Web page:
Mary Brainerd became CEO of HealthPartners, an integrated hospital and health plan system based in Bloomington, Minn., in 2002. Under her tenure, the nation's largest consumer-governed, not-for-profit integrated delivery network has grown to more than $5.5 billion in revenue, employing 22,500 people, including 1,700 physicians, to serve its 1.5 million medical and dental plan members. Just before taking the top job, Brainerd was diagnosed with breast cancer. Her conversation with Modern Healthcare reporter Bob Herman started there. This is an edited transcript.
Modern Healthcare: What was it like to be a patient with cancer while also being so involved with the healthcare system professionally?
Mary Brainerd: It's one of those things that you can never be prepared for, but I can still remember the shock of hearing the word cancer and knowing it was applied to you. Our kids were younger then, and you immediately get concerned about the people around you and what's next. I was so lucky my cancer was caught early and was really very treatable, but it was really the fear and anxiety that was the very most difficult part of that diagnosis.
A lot of people still see cancer as a death sentence more often than is clearly the case today. It was a really good reminder of the mind-body connection and how much chronic illnesses or any kind of illness is emotional in nature.
What I really learned that affected me the most was how much you need to understand, how much information you want to have available, how important your team is, and the fact that they know each other and everyone has the same game plan for your care. That coordinated-care, team-based approach and consistent game plan for how we're going to tackle the challenge of care and treatment together all were really clear priorities for me.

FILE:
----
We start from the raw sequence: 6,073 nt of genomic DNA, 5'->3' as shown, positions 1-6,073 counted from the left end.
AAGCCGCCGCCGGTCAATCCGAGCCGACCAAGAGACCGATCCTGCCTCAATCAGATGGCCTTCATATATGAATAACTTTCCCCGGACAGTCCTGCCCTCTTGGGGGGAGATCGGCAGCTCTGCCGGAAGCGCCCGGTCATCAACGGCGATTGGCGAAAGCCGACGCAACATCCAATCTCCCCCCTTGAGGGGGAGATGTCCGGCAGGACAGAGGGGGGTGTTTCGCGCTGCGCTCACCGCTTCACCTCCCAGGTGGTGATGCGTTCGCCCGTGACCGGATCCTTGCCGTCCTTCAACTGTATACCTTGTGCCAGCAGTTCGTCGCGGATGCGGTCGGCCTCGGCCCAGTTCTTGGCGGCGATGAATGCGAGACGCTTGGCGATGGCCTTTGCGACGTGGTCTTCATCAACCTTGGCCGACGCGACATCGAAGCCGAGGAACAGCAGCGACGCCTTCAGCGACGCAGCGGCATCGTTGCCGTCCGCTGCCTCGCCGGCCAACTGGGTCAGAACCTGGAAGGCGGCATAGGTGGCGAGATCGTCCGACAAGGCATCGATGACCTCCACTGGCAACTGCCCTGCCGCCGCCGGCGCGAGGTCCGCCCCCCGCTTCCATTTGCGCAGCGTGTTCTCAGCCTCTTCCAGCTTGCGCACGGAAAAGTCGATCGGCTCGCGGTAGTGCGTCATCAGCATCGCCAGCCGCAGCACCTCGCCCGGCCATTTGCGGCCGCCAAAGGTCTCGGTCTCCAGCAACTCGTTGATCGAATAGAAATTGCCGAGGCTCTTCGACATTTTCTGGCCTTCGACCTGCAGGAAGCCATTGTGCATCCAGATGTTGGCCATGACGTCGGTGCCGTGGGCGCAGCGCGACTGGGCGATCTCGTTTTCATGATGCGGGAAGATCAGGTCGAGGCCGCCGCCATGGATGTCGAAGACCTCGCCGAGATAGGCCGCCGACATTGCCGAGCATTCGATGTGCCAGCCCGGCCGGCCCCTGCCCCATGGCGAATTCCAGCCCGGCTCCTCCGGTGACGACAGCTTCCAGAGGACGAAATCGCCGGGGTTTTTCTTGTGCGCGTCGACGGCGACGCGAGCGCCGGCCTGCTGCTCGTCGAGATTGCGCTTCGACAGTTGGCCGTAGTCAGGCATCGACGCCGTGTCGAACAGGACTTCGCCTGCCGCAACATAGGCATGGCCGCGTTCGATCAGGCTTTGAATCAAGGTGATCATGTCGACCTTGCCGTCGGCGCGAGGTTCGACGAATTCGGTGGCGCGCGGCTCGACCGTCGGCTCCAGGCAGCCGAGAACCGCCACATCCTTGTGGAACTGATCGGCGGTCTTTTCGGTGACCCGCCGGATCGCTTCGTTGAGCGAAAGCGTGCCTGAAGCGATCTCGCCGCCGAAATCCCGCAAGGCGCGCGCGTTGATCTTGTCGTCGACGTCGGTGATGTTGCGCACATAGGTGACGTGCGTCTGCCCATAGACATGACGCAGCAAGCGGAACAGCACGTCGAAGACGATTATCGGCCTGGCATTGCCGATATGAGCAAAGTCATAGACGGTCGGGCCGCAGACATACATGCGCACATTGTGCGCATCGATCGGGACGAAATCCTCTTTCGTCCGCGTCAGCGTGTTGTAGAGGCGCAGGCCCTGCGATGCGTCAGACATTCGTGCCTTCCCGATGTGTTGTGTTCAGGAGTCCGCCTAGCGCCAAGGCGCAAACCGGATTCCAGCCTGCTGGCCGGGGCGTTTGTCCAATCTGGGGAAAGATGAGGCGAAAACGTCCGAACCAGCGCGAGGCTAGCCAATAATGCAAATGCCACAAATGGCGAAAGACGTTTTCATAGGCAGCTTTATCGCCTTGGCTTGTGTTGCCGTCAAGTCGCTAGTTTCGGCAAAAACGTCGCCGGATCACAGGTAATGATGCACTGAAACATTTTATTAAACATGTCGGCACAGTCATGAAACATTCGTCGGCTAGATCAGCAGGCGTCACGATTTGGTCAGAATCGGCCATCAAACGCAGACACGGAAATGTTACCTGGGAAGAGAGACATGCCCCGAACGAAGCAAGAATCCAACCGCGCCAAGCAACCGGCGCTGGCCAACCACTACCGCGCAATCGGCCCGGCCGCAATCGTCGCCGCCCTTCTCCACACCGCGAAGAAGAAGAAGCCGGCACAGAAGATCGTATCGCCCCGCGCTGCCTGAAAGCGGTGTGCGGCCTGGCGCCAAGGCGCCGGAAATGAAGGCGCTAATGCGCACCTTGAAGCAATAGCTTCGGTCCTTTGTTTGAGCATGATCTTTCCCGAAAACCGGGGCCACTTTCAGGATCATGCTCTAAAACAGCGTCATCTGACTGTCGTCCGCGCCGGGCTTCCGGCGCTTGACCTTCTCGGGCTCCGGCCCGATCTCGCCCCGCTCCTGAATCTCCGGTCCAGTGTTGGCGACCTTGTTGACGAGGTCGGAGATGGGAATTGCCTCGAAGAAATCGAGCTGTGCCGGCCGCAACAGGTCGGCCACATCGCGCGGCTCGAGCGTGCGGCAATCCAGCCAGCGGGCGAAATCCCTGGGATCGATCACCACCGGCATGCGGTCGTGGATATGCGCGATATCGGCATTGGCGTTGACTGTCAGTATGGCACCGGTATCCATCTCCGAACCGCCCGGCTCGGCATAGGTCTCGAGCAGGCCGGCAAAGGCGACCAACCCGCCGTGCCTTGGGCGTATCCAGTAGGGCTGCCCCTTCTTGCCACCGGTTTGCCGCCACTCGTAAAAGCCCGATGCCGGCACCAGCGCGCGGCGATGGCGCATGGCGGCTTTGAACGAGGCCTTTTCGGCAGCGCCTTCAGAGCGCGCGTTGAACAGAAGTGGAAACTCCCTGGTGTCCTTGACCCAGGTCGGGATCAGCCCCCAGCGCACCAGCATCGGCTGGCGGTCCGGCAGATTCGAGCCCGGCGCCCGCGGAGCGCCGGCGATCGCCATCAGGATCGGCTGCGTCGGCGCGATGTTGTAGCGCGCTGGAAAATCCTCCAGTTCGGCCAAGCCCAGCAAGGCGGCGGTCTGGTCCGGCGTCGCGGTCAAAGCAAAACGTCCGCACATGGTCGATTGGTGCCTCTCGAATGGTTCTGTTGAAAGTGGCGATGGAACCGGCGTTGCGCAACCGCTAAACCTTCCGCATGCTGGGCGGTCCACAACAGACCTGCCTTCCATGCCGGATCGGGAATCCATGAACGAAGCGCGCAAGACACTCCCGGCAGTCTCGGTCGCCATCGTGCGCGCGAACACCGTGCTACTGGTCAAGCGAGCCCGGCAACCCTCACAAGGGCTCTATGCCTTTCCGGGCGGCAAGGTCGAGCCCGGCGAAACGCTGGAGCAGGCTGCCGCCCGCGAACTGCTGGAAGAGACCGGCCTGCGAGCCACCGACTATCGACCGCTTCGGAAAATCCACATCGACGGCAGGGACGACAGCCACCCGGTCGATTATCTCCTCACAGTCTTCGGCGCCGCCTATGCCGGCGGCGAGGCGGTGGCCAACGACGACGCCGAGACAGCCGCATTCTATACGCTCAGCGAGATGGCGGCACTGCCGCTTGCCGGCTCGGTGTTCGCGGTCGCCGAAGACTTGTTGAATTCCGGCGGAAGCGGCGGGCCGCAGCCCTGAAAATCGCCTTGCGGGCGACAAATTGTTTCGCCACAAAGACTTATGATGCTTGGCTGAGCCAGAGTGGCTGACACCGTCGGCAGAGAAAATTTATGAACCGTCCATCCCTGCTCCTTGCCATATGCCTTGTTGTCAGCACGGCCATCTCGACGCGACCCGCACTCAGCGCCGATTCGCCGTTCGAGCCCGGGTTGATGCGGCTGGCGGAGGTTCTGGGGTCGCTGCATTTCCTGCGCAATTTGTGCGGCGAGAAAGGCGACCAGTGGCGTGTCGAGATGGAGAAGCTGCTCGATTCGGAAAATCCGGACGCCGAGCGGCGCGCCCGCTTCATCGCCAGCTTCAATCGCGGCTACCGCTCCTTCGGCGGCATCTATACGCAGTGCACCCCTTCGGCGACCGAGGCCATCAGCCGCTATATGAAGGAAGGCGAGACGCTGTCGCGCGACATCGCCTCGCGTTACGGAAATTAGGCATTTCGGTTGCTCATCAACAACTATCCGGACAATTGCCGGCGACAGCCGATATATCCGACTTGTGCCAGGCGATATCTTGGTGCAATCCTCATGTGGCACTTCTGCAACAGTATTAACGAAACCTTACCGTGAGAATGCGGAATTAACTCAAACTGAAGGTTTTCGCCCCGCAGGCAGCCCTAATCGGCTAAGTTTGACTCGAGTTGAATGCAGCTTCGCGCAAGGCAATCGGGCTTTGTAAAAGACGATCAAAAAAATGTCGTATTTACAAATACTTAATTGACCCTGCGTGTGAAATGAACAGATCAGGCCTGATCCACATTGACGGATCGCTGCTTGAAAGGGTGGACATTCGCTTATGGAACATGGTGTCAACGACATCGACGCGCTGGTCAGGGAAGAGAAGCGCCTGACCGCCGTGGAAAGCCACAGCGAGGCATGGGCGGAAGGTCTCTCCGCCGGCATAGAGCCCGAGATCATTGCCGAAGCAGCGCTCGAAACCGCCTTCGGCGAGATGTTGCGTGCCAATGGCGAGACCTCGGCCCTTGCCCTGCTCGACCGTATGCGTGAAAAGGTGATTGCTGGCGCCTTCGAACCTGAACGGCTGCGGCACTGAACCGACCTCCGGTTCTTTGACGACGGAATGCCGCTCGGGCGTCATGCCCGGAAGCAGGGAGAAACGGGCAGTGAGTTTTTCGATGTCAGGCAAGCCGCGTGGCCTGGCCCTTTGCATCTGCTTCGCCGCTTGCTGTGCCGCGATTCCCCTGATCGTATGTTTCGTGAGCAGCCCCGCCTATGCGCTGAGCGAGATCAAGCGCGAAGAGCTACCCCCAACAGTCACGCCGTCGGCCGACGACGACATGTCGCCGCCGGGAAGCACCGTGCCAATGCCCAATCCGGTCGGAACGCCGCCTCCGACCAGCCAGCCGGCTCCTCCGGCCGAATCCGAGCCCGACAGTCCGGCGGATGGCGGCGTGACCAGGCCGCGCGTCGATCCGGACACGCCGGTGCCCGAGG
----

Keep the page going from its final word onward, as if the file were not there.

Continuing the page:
MH: The president has called for a moonshot to cure cancer. How can America's healthcare system try to achieve such a lofty goal?
Brainerd: For many kinds of cancers, new treatments and new effective approaches to care are being developed all the time. We worked with public television here in Minneapolis to profile some of the people who have been our patients who are longtime survivors living with cancer.
The future of cancer is better treatment and management so it becomes much more like a chronic illness, much more like living with diabetes or heart disease.
MH: Why did you tread outside your Minnesota stomping grounds to form a joint venture with UnityPoint Health to sell Medicare Advantage plans in Iowa and Illinois?
Brainerd: This comes from our roots. A health plan can be most effective if it has strong connections with the delivery systems. So we try to work closely with delivery systems, not only our own, but across our marketplace. UnityPoint was looking at the future and saying: We want to be much more closely tied to the financing system to be able to accept some financial risk and to step up to do care coordination. We had a similar world view about the opportunity to bring Medicare Advantage into the Iowa marketplace.
MH: What advice would you give to hospitals that are looking to start their own insurance arm?
Brainerd: There is a clear appetite. (But) being a health plan is a lot more complicated now than it was five years ago. It's not for the faint of heart. You really need to know what you're doing. Sometimes people still feel that health plans handle the transactions of healthcare and enrolling and paying claims and doing some reports. Anyone who's worked with a state-based exchange, anyone who's working with Medicare Advantage, anyone who's figuring out how to work with their state Medicaid program, any health plan in those roles knows it's a very complicated environment.
Don't think you can turn into or develop a health plan on a dime. It's a cultural evolution as well and a delivery system. That doesn't happen overnight. Being able to perform at scale as a competent health plan is a very challenging body of work.